In 1603, in his search for the “Philosophers Stone”, a substance which can transmute earthly matter into pure gold, the Italian alchemist Vincenzo Casciarolo discovered the “Bolognian stone”. This emitted a blue glow in the dark after it had been exposed to sunlight. Also known as “Lapis Solaris”, (but now called barium sulfide), this was the first laboratory created phosphor. Galileo wondered about the unique phenomena of the Bolognian stone, asking “how it happens that the light is conceived into the stone”. Benzene, discovered by physicist Michael Faraday in 1825, is used widely in modern fluorescence and synthetic dyes. In 1862 German chemist Frederik Kekule had a revelation of the chemical structure of Benzene, impelled by a dream image he had of a serpent consuming it’s own tail in a halo of fire. This is the figure of the ouroboros, which is a key alchemical symbol.
As alchemical practices transmuted into modern chemistry, luminescence became used widely across experimental science and led to fields such as immunofluorescence in cellular biology. Yet I feel the essence of fluorescence is still somewhat mysterious – the mystery in its core is the mystery of the quantum realm, which is the ultimate source of this compelling phenomenon. Luminous matter reveals the alchemical interplay between energy and matter, in ways that still makes one ask “how light is conceived” into materials. Thus I am working with the scientists in combining MOFs with luminescence on the molecular level, in a way that imbues these unique materials with unique optical properties. Perhaps I’m adding a trace of “al” to contemporary “chemical” practices!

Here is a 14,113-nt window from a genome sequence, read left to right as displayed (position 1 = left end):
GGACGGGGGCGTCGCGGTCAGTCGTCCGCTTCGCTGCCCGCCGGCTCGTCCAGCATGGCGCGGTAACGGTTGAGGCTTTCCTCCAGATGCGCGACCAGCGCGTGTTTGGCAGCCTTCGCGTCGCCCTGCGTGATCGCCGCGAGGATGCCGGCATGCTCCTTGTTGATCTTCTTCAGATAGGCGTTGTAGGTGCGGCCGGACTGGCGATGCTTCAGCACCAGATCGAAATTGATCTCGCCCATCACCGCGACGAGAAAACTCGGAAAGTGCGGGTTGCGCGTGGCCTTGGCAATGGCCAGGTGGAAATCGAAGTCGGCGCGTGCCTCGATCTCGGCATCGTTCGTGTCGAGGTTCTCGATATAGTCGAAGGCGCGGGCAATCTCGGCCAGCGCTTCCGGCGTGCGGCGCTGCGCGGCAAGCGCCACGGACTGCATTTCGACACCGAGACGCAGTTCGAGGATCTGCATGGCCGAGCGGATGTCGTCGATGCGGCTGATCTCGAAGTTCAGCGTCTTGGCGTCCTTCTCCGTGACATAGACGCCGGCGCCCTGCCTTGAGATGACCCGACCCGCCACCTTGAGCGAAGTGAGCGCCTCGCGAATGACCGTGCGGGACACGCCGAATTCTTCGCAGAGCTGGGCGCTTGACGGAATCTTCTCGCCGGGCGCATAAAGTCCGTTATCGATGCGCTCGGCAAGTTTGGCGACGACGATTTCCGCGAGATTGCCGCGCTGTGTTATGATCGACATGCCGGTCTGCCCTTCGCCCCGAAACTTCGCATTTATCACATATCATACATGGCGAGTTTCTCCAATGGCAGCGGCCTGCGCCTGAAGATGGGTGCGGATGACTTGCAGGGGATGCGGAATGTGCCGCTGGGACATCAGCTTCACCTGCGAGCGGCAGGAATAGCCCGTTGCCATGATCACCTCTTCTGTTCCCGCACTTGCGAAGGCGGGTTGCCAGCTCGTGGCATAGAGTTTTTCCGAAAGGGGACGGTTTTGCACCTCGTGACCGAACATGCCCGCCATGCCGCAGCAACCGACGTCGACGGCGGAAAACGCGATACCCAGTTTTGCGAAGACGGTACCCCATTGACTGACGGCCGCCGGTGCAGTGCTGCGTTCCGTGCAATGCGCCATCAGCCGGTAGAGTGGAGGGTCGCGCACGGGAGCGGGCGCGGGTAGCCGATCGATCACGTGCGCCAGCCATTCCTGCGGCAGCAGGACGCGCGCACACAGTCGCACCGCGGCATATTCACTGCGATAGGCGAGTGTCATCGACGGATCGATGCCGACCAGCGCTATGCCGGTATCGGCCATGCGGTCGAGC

( (un)apologies to Horiba pty ltd for using the FluorEssence name ; )